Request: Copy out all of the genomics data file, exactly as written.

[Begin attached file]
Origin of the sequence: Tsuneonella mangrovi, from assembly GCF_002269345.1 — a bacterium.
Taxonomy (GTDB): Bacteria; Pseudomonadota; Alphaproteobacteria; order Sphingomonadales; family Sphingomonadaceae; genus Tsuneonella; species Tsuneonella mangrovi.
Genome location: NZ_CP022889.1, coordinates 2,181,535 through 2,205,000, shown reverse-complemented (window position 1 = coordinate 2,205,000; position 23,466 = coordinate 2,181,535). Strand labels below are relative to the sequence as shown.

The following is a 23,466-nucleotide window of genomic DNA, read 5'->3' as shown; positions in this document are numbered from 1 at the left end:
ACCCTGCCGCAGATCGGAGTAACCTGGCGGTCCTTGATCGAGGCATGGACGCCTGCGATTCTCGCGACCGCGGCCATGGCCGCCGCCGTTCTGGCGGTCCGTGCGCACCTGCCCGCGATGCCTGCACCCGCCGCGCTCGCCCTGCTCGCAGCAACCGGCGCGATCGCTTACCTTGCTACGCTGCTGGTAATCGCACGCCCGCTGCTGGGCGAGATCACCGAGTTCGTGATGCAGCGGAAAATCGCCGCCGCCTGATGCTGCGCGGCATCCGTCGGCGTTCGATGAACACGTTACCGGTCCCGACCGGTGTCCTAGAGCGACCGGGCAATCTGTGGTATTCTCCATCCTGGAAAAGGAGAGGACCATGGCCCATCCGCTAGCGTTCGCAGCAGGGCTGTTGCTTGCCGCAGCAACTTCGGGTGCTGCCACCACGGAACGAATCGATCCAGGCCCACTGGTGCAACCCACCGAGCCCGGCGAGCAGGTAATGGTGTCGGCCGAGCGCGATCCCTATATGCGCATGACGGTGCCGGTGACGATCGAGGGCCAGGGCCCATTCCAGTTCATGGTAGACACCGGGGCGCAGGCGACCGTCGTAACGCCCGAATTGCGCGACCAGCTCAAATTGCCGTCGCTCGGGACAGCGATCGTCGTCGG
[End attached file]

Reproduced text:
Origin of the sequence: Tsuneonella mangrovi, from assembly GCF_002269345.1 — a bacterium.
Taxonomy (GTDB): Bacteria; Pseudomonadota; Alphaproteobacteria; order Sphingomonadales; family Sphingomonadaceae; genus Tsuneonella; species Tsuneonella mangrovi.
Genome location: NZ_CP022889.1, coordinates 2,181,535 through 2,205,000, shown reverse-complemented (window position 1 = coordinate 2,205,000; position 23,466 = coordinate 2,181,535). Strand labels below are relative to the sequence as shown.

The following is a 23,466-nucleotide window of genomic DNA, read 5'->3' as shown; positions in this document are numbered from 1 at the left end:
ACCCTGCCGCAGATCGGAGTAACCTGGCGGTCCTTGATCGAGGCATGGACGCCTGCGATTCTCGCGACCGCGGCCATGGCCGCCGCCGTTCTGGCGGTCCGTGCGCACCTGCCCGCGATGCCTGCACCCGCCGCGCTCGCCCTGCTCGCAGCAACCGGCGCGATCGCTTACCTTGCTACGCTGCTGGTAATCGCACGCCCGCTGCTGGGCGAGATCACCGAGTTCGTGATGCAGCGGAAAATCGCCGCCGCCTGATGCTGCGCGGCATCCGTCGGCGTTCGATGAACACGTTACCGGTCCCGACCGGTGTCCTAGAGCGACCGGGCAATCTGTGGTATTCTCCATCCTGGAAAAGGAGAGGACCATGGCCCATCCGCTAGCGTTCGCAGCAGGGCTGTTGCTTGCCGCAGCAACTTCGGGTGCTGCCACCACGGAACGAATCGATCCAGGCCCACTGGTGCAACCCACCGAGCCCGGCGAGCAGGTAATGGTGTCGGCCGAGCGCGATCCCTATATGCGCATGACGGTGCCGGTGACGATCGAGGGCCAGGGCCCATTCCAGTTCATGGTAGACACCGGGGCGCAGGCGACCGTCGTAACGCCCGAATTGCGCGACCAGCTCAAATTGCCGTCGCTCGGGACAGCGATCGTCGTCGG